• Developing those systems is expensive
          • Effort could not be worth the investment
        • Community (social) translation not the same as crowdsourced translation
          • Non-profit translations
            • Made for the benefit of everyone
    • The problem with translators
      • Building a software infrastructure vs. paying translators
        • The translators’ skills are not worth spending
          • Amateurs collaborate to avoid “weird” translations
    • Crowdsourced translation
      • Multiple people in a collaborative workspace
        • Writing
          • Supply content to be translated
        • Terminology
          • Provide a terminology list up front
        • Translation
          • Stay involved in community interaction
          • Communicate everything upwards
          • Monitor progress
        • Review/Editing
          • Leverage group voting mechanisms for accuracy
            • Recognize and reward achievement
    • The end of TEP & fordism
      • Reduce, reuse, recycle
        • Reduce overhead
          • Eliminate duplicate and unproductive work
        • Reuse terminology and translation
          • Centralized TM’s and dictionaries
        • Recycle TM matches
          • Machine translation
      • Time adds up
        • Micro chunks
          • Efficient workload
            • Negligible individual time
        • No need for reviewers
          • X-checks to deliver high-quality translations
            • No further “improvements”
    • Crowdsourcing vs. Machine Translation according to Mojofiti
      • Crowdsourcing
        • Advantages
          • Free, abundance of knowledgeable human translators, 100% accurate translations, demonstrates an openness to the public
        • Disadvantages
          • Security measures must be in place, content accuracy reviews (especially from a cultural perspective), no full-time “staff” to count on
      • Machine Translation
        • Advantages
          • Fast time to market, machine translation servers can be used for a variety of applications, flexibility to change content as often as you wish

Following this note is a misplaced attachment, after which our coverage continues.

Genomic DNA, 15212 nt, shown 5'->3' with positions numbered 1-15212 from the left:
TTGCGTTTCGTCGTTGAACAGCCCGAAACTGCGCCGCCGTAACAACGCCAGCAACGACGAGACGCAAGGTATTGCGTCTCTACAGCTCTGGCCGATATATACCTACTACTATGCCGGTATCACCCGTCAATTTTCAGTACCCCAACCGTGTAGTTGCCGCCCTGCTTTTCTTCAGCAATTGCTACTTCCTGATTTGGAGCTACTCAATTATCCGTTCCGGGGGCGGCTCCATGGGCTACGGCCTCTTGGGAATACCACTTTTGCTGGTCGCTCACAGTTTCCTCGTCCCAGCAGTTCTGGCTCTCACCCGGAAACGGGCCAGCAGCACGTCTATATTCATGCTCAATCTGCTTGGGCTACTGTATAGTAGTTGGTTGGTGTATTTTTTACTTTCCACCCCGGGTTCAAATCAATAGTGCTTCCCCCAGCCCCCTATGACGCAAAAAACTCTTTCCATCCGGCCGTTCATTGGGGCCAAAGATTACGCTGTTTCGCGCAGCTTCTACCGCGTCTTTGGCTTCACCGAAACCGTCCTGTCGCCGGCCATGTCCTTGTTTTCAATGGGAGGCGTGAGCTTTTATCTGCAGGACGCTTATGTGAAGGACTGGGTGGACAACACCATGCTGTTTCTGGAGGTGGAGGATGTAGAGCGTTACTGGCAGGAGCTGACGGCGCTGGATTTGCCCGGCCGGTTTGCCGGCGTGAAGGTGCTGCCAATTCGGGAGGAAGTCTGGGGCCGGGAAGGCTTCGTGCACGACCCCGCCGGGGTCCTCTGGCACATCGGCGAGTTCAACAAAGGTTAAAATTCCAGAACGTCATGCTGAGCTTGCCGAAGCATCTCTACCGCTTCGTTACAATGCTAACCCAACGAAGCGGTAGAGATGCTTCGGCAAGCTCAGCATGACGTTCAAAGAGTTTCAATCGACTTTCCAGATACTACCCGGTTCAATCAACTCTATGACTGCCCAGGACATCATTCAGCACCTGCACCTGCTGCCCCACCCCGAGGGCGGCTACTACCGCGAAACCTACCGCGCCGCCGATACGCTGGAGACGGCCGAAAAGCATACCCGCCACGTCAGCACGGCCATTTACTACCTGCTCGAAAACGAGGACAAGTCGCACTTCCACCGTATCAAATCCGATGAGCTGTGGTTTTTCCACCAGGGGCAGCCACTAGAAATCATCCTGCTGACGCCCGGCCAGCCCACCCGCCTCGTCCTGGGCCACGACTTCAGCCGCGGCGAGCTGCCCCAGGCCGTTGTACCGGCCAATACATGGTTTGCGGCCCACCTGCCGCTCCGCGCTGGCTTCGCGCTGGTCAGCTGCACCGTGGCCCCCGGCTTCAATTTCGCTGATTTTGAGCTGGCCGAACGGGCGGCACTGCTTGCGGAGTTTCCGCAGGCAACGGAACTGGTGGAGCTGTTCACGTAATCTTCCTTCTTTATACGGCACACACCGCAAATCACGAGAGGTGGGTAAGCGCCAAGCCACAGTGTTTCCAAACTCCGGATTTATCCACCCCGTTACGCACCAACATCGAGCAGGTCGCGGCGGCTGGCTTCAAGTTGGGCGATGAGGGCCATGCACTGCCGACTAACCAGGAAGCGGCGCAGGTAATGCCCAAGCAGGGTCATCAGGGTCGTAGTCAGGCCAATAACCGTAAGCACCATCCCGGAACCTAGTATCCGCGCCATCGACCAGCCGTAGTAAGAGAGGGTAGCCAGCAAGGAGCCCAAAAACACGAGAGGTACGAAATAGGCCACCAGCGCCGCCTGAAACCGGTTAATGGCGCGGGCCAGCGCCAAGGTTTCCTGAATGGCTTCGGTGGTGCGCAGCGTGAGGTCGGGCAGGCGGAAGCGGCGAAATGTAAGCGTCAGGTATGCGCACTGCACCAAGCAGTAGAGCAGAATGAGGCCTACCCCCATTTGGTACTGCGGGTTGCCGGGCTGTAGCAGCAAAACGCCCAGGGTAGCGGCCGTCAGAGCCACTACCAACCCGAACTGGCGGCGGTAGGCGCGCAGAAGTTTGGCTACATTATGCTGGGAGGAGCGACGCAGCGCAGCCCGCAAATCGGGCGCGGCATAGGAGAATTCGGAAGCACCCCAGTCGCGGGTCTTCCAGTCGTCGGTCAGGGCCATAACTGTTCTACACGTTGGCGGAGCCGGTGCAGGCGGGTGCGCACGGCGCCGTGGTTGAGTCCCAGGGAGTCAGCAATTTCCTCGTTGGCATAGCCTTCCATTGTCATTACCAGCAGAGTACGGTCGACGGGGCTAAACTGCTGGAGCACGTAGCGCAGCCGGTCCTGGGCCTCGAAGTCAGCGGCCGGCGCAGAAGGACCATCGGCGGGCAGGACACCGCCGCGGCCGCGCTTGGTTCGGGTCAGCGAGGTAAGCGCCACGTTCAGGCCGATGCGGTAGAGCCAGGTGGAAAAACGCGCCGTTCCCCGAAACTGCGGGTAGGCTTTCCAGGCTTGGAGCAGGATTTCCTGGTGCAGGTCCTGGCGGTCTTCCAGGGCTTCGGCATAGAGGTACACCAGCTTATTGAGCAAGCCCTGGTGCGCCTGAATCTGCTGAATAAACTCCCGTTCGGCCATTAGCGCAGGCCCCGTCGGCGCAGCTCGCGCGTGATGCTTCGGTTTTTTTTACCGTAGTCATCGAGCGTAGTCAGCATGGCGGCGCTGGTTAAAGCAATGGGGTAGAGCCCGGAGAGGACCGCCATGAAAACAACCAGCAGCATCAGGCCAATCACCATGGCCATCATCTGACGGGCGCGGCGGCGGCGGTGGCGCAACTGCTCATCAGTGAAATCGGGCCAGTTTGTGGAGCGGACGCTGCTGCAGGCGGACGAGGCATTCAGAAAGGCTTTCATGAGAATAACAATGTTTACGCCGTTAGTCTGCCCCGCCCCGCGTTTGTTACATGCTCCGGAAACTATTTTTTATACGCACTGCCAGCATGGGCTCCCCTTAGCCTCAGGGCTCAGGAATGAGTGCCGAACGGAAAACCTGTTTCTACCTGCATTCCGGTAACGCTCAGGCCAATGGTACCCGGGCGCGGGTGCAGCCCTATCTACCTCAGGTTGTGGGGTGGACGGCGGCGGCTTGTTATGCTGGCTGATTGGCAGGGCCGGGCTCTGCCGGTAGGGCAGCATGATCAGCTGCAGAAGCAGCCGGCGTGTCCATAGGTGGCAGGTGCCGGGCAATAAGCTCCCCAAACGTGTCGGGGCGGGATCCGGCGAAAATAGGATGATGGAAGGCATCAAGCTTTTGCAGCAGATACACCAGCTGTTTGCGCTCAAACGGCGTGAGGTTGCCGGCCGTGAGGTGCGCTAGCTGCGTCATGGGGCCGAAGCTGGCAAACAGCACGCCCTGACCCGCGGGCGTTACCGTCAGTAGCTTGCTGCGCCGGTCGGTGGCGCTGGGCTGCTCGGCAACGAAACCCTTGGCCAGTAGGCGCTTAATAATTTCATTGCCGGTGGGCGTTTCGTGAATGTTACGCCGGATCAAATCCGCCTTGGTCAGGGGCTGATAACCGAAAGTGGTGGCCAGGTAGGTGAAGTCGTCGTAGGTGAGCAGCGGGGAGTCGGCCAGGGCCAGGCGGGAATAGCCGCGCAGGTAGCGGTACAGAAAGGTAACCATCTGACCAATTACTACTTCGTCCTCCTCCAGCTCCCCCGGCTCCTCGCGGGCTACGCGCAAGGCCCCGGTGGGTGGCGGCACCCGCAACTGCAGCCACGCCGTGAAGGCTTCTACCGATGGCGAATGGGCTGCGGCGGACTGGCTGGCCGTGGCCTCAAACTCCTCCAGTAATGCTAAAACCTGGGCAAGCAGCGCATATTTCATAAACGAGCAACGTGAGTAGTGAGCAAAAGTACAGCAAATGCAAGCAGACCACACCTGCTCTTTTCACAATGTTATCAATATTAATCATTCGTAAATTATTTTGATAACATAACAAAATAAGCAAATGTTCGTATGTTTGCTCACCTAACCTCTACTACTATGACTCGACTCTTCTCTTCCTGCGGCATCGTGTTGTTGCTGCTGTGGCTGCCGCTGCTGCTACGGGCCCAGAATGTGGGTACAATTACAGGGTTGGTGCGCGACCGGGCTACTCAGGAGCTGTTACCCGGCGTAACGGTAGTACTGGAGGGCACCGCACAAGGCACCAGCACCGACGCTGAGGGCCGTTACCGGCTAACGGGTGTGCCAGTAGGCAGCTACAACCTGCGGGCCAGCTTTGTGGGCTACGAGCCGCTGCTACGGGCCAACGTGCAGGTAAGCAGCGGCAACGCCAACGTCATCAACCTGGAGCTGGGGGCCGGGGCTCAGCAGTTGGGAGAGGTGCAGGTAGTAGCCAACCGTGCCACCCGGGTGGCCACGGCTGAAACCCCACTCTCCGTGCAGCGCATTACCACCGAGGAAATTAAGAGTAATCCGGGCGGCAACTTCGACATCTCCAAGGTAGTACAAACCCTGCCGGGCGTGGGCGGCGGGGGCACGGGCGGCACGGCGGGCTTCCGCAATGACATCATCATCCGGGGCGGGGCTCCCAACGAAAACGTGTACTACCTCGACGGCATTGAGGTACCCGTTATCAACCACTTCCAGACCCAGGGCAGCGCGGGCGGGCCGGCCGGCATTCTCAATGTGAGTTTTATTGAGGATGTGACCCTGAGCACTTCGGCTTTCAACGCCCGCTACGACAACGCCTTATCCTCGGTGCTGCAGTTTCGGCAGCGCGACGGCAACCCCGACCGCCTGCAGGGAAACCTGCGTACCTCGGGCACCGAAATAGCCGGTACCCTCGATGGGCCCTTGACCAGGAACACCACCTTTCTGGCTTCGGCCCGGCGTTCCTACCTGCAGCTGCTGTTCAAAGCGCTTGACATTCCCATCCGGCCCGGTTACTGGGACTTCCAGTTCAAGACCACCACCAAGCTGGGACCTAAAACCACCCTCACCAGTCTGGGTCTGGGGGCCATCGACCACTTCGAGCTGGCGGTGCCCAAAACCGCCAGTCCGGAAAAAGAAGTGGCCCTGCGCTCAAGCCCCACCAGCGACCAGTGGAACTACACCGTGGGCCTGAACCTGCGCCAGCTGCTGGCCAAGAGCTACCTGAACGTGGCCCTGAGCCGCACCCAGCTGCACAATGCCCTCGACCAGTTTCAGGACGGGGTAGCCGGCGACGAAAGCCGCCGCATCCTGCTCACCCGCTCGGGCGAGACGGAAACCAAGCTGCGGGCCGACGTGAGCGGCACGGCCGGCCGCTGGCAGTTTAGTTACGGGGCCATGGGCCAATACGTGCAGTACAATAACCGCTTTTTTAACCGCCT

• Disadvantages
          • Generally very costly (based on the number of “language pairs” and sometimes overall use), machine translations often leave out cultural references, evolving industry – no machine translation service has been able to promise 100% accurate translations, yet.
    • The perfect translation team
      • Experts and fellow translators coordinated by a project manager for information transfer
        • Error prevention
          • Doing right the first time every time
            • Education and training play different roles in a translator’s profile
              • Dissociate domain-specific knowledge from language skills and productivity skills
    • Concurrent Translation
    • Community Review
    • Quality
    • Issues
      • Crowdsourcing initiatives can be dangerous when cost is volume based
      • Tools for creating and updating content
        • One-fits-all internationalization strategy
      • Trust and authoritativeness of translators
      • Searchability and accessibility of reference material
      • Bootstrapping and incentives to participation
      • Ownership of material
      • Compensation
    • Pays…
    • Money matters
      • Gresham's law
        • Bad money drives out good
          • If translators are paid low it is hard to get qualified people
      • LSP’s share the same pool of resources
        • Testing freelancers is expensive and not reliable
          • Better to just do small test project
      • Shorten production and industry chains
    • The rise of “ freeconomics ”
      • In a competitive market, price falls to the marginal cost
        • In the translation industry, unit cost is close to zero and will continue to decline
      • Freemium
        • Some software and related services, some content
          • Free to users of basic versions
      • Cross-subsidy
        • Give away services to one customer while selling to another
          • Treat them as if they were free
      • Attention and reputation economy
    • What is your dangerous idea?
      • The history of science is replete with discoveries that were considered socially, morally, or emotionally dangerous in their time.
    • Thank you
      • [email_address]
      • Skype: luigimuzii
      • Blog: http://ilbarbaro.splinder.com
      • Twitter: http://twitter.com/ilbarbaro